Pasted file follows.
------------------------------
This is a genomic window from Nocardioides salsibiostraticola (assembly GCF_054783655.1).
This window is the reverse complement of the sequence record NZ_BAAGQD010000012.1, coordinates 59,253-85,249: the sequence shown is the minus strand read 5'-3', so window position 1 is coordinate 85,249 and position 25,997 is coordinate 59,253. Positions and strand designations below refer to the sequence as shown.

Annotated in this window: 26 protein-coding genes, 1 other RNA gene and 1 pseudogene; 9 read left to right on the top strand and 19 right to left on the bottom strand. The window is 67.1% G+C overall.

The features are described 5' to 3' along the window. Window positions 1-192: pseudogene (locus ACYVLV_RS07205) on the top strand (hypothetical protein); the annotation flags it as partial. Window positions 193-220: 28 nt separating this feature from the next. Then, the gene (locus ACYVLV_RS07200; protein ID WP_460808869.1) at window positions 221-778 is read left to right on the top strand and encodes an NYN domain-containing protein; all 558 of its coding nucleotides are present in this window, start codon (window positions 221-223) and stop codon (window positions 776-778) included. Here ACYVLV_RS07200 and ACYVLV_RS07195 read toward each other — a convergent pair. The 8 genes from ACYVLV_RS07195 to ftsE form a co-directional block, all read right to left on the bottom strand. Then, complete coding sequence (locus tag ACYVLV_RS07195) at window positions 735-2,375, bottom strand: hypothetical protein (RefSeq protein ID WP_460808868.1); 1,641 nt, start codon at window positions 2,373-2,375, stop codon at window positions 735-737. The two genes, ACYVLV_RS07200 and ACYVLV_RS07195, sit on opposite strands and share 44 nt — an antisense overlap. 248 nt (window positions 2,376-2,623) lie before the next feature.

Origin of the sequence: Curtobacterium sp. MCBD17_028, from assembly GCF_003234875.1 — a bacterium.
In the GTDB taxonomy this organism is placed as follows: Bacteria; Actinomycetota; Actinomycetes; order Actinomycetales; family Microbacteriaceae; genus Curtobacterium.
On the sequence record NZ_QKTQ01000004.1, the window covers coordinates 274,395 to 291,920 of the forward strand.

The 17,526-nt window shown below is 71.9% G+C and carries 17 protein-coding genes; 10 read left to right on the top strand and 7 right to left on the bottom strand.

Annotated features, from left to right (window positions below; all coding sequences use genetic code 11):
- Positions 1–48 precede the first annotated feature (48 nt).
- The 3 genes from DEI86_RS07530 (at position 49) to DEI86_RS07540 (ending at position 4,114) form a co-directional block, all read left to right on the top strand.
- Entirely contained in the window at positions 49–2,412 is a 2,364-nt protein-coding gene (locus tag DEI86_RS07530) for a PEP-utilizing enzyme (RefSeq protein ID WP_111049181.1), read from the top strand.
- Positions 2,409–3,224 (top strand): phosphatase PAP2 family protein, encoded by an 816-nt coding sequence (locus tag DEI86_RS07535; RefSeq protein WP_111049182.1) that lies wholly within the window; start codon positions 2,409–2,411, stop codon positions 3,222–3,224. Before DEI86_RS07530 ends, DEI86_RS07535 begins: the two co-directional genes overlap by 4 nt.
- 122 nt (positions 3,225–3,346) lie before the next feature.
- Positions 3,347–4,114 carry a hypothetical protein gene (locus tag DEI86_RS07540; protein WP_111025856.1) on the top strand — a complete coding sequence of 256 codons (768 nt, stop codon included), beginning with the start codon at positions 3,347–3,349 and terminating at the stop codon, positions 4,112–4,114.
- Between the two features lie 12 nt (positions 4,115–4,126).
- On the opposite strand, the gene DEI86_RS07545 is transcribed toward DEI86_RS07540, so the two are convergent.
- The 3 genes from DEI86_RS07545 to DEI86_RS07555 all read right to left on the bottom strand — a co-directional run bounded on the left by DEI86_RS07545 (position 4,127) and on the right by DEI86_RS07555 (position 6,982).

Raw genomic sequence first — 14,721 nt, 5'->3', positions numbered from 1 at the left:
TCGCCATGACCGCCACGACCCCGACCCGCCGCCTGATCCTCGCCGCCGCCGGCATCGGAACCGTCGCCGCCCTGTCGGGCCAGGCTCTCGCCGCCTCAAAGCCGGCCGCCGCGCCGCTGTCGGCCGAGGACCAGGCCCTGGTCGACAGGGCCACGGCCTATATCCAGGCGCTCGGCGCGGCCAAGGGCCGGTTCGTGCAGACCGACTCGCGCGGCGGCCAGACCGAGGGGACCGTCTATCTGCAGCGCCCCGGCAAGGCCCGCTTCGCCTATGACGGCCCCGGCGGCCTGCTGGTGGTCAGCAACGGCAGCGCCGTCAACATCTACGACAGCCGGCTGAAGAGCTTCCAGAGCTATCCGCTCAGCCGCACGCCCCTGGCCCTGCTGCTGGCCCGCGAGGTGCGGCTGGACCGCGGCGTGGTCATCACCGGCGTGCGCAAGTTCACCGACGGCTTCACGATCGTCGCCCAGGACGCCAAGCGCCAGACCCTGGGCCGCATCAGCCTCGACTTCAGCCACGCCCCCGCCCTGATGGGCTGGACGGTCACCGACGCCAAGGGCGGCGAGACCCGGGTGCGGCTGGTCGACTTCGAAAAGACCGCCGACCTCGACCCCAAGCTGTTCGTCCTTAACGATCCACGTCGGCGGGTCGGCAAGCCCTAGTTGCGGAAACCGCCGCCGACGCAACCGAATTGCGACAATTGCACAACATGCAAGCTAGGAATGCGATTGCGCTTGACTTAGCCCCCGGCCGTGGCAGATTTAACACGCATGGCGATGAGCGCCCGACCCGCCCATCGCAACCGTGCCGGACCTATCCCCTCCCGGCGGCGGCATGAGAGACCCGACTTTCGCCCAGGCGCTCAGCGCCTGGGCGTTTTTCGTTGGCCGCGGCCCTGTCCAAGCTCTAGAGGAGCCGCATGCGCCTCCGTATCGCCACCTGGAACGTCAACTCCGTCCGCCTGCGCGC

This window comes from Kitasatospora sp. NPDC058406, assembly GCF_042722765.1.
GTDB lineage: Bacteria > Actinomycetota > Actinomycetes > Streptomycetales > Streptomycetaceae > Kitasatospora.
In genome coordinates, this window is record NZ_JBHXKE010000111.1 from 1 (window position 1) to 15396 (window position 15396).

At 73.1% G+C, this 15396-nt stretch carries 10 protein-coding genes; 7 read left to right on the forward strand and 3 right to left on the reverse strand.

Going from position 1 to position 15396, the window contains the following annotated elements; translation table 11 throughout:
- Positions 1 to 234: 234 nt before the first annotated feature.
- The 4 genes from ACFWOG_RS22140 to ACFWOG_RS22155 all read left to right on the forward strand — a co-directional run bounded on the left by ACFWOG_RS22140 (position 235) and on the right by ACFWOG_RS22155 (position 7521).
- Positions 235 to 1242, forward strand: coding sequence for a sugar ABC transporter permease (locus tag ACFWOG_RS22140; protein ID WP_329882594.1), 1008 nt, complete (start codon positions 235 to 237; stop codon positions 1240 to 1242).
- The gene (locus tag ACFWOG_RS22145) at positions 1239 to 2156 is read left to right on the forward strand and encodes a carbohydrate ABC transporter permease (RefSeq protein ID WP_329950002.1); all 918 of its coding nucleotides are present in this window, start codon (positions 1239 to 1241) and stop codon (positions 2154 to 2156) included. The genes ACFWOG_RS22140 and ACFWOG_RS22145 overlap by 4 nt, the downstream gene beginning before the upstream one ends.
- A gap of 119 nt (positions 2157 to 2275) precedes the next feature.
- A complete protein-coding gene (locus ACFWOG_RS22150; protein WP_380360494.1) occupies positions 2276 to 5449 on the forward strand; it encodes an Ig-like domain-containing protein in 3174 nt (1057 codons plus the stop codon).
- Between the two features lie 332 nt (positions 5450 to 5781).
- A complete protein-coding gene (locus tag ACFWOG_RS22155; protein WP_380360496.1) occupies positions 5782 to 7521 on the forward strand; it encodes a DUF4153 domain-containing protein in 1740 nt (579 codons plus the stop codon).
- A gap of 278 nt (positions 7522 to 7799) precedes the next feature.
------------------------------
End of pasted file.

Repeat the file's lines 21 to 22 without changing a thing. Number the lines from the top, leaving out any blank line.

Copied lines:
This window comes from Kitasatospora sp. NPDC058406, assembly GCF_042722765.1.
GTDB lineage: Bacteria > Actinomycetota > Actinomycetes > Streptomycetales > Streptomycetaceae > Kitasatospora.